“Another priest who often left us notes was Fr. O’Brien. His nickname was R-job. This too from his initials; R.J. O’b.. Richard J. O’Brien. My own nickname was Big John. Here I am almost 60 years old, I couldn’t tell you what I had for breakfast today, but I know the nicknames of some people from over 40 years ago.
“My two years at St. Vincent’s were just the best times any kid could have ever had. It was like having a couple of hundred brothers. I vividly remember all of the buildings and the great priests and fellow seminarians. The only reason I left was because I knew I really wasn’t going to be a priest and I figured I was missing something better by not going to a regular high school (GIRLS!!) Now I am a grandfather and realize that I could have at least stayed on the full four years, had a great time, and not missed out on anything.
“In the internet posting you asked for info on the seminary. I don’t think there was any team names or anything. When I was there, I don’t even think we played too many other schools in any sports. We did have a great basketball team that would play some other seminaries and I remember once we hosted a baseball game against, I think, Brother Rice High School.
“What I do know is that the schools’ colors were blue and white. We had a school song that mentioned those colors but I don’t remember all the words. The school’s motto was “Prompt, Exact, and Cheerful.” All of the students from Sophomore year on up wore a patch on the front of our blazer, (received after enduring something called “patch day,” the details of which I still feel duty bound to keep secret) that had the motto spread out in a circle over the school emblem. This was in Latin, “Celeritas, Diligentia, Hilaritas.” My Latin is rusty, but I think that is correct.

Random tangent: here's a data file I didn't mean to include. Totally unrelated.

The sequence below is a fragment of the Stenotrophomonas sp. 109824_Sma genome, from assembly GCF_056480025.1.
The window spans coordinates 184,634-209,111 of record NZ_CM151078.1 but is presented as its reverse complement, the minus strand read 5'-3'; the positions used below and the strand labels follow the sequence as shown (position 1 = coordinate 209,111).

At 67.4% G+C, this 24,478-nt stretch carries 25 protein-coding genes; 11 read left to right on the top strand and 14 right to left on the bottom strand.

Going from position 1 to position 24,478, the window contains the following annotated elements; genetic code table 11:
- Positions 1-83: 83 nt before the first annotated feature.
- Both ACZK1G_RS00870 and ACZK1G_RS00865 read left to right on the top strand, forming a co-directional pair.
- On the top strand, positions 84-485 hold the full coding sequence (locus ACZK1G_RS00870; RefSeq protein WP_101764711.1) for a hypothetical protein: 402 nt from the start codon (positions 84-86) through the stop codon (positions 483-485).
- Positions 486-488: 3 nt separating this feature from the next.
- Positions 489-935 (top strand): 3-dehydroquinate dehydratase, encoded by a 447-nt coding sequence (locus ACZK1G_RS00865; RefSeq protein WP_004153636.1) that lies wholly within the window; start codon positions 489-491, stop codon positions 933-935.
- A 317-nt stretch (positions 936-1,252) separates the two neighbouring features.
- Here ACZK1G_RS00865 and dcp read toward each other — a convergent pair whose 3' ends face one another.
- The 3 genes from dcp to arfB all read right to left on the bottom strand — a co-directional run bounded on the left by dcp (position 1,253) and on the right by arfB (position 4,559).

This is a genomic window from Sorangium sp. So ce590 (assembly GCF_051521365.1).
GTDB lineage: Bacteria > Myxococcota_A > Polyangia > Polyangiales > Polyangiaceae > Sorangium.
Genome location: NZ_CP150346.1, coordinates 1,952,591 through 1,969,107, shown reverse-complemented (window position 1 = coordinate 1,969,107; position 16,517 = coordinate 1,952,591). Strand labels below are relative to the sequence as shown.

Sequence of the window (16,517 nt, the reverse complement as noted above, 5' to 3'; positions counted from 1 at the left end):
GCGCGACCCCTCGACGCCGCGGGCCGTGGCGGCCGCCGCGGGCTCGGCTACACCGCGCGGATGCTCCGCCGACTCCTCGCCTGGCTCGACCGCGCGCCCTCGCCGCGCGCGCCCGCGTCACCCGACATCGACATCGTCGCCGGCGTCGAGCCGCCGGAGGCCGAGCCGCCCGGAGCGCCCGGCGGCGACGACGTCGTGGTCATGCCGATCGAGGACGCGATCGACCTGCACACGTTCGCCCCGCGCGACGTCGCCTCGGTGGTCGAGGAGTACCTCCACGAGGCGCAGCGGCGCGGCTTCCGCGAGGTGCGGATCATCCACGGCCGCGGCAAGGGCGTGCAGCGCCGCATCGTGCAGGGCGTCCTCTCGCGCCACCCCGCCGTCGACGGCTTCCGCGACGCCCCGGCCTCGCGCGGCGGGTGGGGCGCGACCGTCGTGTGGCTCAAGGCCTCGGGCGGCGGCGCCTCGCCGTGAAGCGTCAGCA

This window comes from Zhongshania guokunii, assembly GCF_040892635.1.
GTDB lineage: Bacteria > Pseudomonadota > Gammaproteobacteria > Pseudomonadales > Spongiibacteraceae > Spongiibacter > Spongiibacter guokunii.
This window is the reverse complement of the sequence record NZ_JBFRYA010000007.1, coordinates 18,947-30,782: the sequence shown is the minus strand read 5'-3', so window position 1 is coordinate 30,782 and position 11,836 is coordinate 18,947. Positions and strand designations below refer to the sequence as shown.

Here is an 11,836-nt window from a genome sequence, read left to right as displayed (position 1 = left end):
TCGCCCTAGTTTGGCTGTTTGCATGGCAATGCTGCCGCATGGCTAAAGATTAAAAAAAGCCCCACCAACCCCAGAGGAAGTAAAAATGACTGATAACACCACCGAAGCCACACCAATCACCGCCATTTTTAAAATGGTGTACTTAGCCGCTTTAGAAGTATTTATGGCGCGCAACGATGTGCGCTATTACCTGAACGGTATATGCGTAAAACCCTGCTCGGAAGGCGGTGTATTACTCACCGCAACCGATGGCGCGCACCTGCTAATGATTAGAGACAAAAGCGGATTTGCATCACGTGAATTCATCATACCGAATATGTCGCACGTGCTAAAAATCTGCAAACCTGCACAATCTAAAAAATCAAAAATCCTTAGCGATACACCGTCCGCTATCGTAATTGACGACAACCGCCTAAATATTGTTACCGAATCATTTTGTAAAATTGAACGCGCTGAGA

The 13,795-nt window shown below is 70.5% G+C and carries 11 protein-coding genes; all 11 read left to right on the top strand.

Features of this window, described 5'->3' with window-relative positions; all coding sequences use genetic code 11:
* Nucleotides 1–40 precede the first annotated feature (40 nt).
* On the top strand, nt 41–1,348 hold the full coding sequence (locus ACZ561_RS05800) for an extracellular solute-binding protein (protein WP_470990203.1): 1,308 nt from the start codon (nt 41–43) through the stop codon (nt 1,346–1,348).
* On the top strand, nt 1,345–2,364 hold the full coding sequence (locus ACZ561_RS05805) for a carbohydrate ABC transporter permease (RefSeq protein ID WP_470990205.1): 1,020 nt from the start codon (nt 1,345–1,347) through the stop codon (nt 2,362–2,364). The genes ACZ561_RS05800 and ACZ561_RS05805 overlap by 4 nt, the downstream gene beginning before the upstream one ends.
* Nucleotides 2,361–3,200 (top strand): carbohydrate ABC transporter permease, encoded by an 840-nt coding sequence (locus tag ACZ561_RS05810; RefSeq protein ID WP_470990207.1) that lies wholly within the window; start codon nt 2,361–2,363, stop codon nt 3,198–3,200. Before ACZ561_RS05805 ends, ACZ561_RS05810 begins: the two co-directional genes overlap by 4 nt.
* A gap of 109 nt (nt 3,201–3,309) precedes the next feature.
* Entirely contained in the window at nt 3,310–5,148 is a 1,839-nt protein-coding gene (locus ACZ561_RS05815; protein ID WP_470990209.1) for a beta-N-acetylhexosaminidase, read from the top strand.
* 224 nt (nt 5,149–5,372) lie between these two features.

“The song had part that said “…glory to the blue, honor to the white…prompt, exact and cheerful, we hail St. Vincent de Paul.”
“Anyway, I don’t know who this note will reach. I hope it reaches someone. The internet article credited the photo as coming from a Bernie Hannigan who had the picture in his yearbook (what I wouldn’t give to see that yearbook!). I didn’t know a Bernie Hannigan but we (class of ’68) had a Bernie O”Malley. Bernard J. O”Malley, I still remember the laundry tags sown on all your underwear. I this is going to him, Hi Bernie. As I remember, we just called you “O”Malley.”
“As I said, I’m not much of an internet user but I will absolutely keep checking my e-mails to see if I have gotten any reply to this. And if anyone out there remembers me from St. Vincent’s, I would love to hear from you. You were all a great part of my life and I wish you all the best.”
**From Joseph Roland:
“I just came across the page for school on your website. Very interesting history. Thank you so much for collecting it all. I attended St. Vincent dePaul Seminary from August of 1989 through May of 1991, when the school closed. I happen to have yearbooks for the school from 1986-1992. Since I was there when the school closed, I did happen to walk away with one or two knick-knacks – one of which is the front elevation blueprint for the administration building (the “A” Building, as we called it). It was a beautiful little building.
**From Al Jaglowski:
“I was looking for some information for an affirmation letter for my grandson’s Confirmation and came across an old photo from my days at a retreat at St. Vince de Paul Seminary in Lemont, Illinois. I saw on your website that you were asking for information, so I have attached the photo for your use.
I am in the 2nd row, the 2nd from the right and Michael Hermes is the 3rd from right in 2nd row & would go to Quigley, also.”
Lemont St. Vincent de Paul Retreat 1964
Submitted by Al Jaglowski